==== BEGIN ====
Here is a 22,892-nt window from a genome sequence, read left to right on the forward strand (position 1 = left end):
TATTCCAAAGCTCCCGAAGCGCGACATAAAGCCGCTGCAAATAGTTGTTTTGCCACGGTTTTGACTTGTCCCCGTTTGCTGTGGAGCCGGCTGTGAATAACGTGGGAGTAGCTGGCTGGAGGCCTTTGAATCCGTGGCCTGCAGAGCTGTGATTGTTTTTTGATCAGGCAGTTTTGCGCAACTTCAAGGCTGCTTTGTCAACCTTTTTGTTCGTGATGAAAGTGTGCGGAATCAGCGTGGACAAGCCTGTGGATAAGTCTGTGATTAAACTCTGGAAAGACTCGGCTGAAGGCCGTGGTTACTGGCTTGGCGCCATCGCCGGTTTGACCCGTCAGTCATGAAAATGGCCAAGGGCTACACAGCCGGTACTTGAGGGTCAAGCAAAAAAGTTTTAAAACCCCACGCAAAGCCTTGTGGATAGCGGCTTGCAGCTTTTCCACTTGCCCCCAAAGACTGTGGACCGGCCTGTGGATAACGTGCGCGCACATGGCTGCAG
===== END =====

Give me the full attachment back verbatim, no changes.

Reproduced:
Here is a 22,892-nt window from a genome sequence, read left to right on the forward strand (position 1 = left end):
TATTCCAAAGCTCCCGAAGCGCGACATAAAGCCGCTGCAAATAGTTGTTTTGCCACGGTTTTGACTTGTCCCCGTTTGCTGTGGAGCCGGCTGTGAATAACGTGGGAGTAGCTGGCTGGAGGCCTTTGAATCCGTGGCCTGCAGAGCTGTGATTGTTTTTTGATCAGGCAGTTTTGCGCAACTTCAAGGCTGCTTTGTCAACCTTTTTGTTCGTGATGAAAGTGTGCGGAATCAGCGTGGACAAGCCTGTGGATAAGTCTGTGATTAAACTCTGGAAAGACTCGGCTGAAGGCCGTGGTTACTGGCTTGGCGCCATCGCCGGTTTGACCCGTCAGTCATGAAAATGGCCAAGGGCTACACAGCCGGTACTTGAGGGTCAAGCAAAAAAGTTTTAAAACCCCACGCAAAGCCTTGTGGATAGCGGCTTGCAGCTTTTCCACTTGCCCCCAAAGACTGTGGACCGGCCTGTGGATAACGTGCGCGCACATGGCTGCAG